Editor & Publisher of the St. Croix Review.
Francis P. DeStefano
Jane Austen on Film
I must confess that I’m a big fan of Jane Austen, one of the great, if not the greatest, English novelists. I’ve read her novels as a young man and still enjoy them now as a senior citizen. One critic said about her perennial popularity:
“It’s no crime to be a lover of Jane Austen. . . . Apart from her gorgeous sense of humor, her vision is so fairly and evenly adjusted that you don’t have to get distracted all the time by the author’s own prejudices and neuroses subconsciously creeping in and distorting the whole thing . . .”
I believe that her novels should be required reading in schools today, especially for young men. It’s not just that they will gain insights about the way women think, but also, they may learn how to behave. Who can ever forget Elizabeth Bennett’s reproval of Mr. Darcy in Pride and Prejudice: “If you had only behaved in a more gentleman-like manner.”
I also enjoy film adaptations of Austen novels. I’m not a snob or purist about film adaptations. Actors and film directors can tell in an instant what it took for even the best author’s pages to convey. Casting directors are equally important. Jane Austen’s novels are all about character. The right person in the right role can make a world of difference. Another critic noted:
“The initial magic, or call it her peculiar genius, is to create three-dimensional characters, characters in the round, living, speaking, faulty human beings whom you remember and enjoy forever . . .”
Who can forget these characters? It is not just the leading couples like Eliza Bennett and Mr. Darcy, but a whole host of others that make up their world. A good casting director will flesh out these character that bring family life in England to life. Of course, some film adaptations don’t work well, but here are brief reviews of four that stand out for me.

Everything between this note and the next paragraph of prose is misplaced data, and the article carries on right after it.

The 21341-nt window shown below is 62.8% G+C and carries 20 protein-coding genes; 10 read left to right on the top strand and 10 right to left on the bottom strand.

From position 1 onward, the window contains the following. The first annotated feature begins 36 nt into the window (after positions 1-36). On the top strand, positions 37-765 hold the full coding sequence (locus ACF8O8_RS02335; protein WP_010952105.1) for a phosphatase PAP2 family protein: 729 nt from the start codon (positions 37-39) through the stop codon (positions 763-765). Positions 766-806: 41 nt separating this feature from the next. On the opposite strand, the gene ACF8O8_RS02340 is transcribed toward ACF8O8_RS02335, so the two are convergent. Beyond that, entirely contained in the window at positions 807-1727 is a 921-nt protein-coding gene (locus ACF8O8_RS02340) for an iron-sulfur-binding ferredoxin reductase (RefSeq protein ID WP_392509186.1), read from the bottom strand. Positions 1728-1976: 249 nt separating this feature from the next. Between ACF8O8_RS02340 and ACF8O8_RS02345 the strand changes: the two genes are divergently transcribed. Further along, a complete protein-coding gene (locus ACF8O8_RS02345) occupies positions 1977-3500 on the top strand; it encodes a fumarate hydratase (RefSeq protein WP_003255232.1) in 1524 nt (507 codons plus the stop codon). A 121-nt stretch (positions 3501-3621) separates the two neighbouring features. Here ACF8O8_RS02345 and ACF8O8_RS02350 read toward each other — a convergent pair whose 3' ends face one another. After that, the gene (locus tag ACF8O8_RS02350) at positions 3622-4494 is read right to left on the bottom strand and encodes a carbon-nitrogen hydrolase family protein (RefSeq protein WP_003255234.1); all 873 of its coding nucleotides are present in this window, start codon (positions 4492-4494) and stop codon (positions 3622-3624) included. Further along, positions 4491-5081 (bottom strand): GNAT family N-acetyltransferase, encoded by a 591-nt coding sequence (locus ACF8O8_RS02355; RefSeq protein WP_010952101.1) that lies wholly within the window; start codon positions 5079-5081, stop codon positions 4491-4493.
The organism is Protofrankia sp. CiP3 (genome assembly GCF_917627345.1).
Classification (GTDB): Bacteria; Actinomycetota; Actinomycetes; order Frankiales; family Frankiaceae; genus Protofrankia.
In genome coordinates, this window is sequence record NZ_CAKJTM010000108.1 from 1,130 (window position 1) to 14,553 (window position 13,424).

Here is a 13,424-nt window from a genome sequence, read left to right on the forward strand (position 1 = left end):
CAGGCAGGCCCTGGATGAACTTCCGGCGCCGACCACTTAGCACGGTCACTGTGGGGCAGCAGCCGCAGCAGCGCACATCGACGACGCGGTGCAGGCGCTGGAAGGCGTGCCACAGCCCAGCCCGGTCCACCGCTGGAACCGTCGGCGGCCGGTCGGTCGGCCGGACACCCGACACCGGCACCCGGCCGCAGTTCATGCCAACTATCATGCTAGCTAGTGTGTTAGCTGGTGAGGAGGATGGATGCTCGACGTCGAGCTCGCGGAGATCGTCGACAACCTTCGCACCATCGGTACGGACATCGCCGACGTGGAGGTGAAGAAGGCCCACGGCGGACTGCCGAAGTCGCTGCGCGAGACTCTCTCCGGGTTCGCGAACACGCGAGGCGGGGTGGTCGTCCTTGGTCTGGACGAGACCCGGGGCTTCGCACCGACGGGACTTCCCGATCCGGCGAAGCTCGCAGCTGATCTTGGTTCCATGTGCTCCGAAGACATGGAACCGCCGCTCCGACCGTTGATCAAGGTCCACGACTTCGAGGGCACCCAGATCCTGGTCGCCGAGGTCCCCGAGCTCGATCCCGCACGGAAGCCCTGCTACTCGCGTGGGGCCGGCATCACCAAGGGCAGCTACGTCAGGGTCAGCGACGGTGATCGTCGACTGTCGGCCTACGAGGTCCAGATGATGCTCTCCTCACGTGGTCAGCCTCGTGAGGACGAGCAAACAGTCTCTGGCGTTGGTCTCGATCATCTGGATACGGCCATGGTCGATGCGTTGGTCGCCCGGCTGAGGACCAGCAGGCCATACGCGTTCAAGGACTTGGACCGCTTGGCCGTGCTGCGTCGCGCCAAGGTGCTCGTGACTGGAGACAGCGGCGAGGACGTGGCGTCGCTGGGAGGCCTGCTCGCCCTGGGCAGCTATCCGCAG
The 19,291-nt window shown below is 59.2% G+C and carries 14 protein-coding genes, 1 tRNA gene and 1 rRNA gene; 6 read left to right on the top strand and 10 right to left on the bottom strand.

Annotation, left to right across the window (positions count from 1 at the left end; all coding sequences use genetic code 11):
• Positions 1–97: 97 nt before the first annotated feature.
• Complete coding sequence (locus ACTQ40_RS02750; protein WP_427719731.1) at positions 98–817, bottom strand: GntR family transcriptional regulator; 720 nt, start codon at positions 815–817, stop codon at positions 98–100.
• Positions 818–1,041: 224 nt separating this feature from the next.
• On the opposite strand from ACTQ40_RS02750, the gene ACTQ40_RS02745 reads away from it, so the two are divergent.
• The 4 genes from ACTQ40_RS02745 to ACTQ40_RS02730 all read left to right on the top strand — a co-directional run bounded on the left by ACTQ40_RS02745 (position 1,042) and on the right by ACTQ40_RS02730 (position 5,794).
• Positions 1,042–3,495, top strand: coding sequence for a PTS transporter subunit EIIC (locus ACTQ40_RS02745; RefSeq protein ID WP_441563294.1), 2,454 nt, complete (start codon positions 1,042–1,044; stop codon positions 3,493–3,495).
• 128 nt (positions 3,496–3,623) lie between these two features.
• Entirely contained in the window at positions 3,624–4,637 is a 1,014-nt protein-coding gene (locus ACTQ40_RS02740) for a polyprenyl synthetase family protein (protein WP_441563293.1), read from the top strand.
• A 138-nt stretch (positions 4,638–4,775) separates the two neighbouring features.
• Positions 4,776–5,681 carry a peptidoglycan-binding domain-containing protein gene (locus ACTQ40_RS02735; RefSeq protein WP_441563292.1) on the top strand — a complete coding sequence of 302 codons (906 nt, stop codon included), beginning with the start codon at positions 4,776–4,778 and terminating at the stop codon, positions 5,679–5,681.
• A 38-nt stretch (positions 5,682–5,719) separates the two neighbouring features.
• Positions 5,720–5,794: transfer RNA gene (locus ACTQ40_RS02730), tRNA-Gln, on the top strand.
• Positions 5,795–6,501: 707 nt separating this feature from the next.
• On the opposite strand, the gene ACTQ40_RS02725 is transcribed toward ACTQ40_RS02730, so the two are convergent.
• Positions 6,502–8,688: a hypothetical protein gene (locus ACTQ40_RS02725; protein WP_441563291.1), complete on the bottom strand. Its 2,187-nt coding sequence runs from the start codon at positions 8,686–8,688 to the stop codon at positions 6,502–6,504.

“Pride and Prejudice” — Austen’s greatest novel has received many film adaptations ranging from feature length movies to BBC miniseries. My favorite is the 1980 BBC miniseries starring Elizabeth Garvie and David Rintoul. In this series the casting director has done a fine job. Garvie and Rintoul are perfect as Eliza Bennett and Mr. Darcy. She is young, witty, sprightly, and fallible. He is handsome, serious, intelligent, and proud — as one character notes, “He has the right to be proud.” But as the five-part series enrolls, his humanity comes through.
The supporting cast is magnificent. Eliza’s parents are the best I have seen, and her sisters are perfect, from the beautiful Jane to the pedantic Mary. However, I particularly favor this series because of Malcolm Rennie’s portrayal of Mr. Collins, one of the great comic characters in all literature. Mr. Collins is a minister who will eventually inherit the Bennett estate because there is no male heir. Jane Austen’s father was a minister and she often portrayed them in her novels: the good, the bad, and the ordinary. Mr. Collins is an ass, and no one has ever played him better.
“Sense and Sensibility” — I much prefer the 2008 BBC three-part miniseries of “Sense and Sensibility” over the 2008 Hollywood film that starred Emma Thompson, Hugh Grant, and Kate Winslet. It is not only that the extra length gave more room for development of the story, but also the casting seemed much more realistic and true to the novel. Younger actresses like Hattie Morahan and Charity Wakefield give outstanding performances. Indeed, it is a real pleasure to just hear them speak the English language.